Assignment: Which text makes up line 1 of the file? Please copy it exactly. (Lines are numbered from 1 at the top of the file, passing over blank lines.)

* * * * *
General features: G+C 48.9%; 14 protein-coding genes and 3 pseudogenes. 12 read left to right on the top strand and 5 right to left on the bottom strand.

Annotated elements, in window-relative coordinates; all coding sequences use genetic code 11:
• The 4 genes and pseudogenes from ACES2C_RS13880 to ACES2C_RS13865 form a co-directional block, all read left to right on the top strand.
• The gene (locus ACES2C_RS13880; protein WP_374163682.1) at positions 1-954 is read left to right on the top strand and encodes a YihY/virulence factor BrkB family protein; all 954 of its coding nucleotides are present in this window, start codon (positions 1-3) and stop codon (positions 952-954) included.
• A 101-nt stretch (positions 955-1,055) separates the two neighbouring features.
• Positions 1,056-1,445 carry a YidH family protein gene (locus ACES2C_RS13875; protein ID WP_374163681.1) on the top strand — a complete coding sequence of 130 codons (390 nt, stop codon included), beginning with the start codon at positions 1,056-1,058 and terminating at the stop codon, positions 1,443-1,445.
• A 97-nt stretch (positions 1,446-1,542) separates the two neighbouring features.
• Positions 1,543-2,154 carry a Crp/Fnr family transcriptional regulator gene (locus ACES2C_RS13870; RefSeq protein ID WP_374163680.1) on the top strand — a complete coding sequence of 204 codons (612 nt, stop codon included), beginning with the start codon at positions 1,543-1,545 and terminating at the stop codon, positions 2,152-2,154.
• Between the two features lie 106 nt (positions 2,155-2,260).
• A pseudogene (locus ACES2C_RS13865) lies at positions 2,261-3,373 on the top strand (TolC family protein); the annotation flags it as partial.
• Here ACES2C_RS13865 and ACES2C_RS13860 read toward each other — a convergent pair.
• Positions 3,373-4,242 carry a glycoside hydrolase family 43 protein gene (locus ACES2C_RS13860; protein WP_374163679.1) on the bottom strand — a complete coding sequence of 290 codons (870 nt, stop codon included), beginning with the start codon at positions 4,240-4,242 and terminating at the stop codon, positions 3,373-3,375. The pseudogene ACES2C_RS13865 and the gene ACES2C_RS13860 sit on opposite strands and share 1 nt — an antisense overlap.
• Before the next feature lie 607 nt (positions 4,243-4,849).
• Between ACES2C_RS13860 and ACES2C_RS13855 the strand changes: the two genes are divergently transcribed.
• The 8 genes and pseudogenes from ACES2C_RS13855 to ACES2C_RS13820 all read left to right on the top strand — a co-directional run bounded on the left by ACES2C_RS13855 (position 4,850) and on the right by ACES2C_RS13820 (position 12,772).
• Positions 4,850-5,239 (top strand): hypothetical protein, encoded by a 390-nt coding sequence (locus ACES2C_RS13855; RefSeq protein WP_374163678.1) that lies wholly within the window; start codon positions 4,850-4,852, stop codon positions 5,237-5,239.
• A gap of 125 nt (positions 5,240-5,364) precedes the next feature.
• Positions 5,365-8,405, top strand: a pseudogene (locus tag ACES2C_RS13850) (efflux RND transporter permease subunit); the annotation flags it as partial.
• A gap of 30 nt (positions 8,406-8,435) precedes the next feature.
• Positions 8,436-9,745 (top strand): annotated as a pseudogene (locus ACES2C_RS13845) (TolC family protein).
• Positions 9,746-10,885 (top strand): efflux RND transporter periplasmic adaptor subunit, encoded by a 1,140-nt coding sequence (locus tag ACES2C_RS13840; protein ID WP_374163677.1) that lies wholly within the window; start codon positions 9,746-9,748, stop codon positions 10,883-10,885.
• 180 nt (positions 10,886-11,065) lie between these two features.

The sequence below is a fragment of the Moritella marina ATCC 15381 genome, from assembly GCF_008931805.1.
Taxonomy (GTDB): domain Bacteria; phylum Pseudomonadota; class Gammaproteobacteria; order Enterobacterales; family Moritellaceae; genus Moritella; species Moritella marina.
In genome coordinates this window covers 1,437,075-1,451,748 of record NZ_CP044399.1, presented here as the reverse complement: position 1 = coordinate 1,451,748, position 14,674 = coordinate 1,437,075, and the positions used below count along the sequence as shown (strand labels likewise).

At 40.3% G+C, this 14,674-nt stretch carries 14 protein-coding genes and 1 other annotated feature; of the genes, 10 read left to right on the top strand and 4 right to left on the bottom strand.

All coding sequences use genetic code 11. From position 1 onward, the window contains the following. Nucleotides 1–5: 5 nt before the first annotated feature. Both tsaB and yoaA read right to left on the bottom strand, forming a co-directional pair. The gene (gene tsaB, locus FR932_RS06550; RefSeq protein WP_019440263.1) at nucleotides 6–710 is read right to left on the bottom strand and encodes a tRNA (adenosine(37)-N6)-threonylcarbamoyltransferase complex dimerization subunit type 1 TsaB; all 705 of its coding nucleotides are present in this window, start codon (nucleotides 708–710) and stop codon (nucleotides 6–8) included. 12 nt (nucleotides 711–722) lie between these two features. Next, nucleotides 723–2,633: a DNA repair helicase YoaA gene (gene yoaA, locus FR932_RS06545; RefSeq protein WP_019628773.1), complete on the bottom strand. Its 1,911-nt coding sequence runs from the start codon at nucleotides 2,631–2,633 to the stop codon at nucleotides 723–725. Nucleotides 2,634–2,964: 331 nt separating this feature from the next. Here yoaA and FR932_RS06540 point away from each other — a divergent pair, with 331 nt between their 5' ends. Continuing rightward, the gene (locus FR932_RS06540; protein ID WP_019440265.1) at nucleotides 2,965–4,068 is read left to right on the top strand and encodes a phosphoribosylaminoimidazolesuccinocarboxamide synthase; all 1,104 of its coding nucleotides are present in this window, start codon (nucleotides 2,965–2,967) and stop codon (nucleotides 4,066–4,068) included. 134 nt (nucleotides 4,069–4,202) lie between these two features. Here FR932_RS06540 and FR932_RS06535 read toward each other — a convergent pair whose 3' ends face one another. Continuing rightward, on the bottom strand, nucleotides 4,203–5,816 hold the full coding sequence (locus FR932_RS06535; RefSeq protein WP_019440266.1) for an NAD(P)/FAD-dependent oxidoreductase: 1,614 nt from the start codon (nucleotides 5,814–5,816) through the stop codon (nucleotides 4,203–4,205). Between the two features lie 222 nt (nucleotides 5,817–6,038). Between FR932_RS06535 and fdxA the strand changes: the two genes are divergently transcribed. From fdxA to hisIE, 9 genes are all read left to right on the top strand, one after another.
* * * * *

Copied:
General features: G+C 48.9%; 14 protein-coding genes and 3 pseudogenes. 12 read left to right on the top strand and 5 right to left on the bottom strand.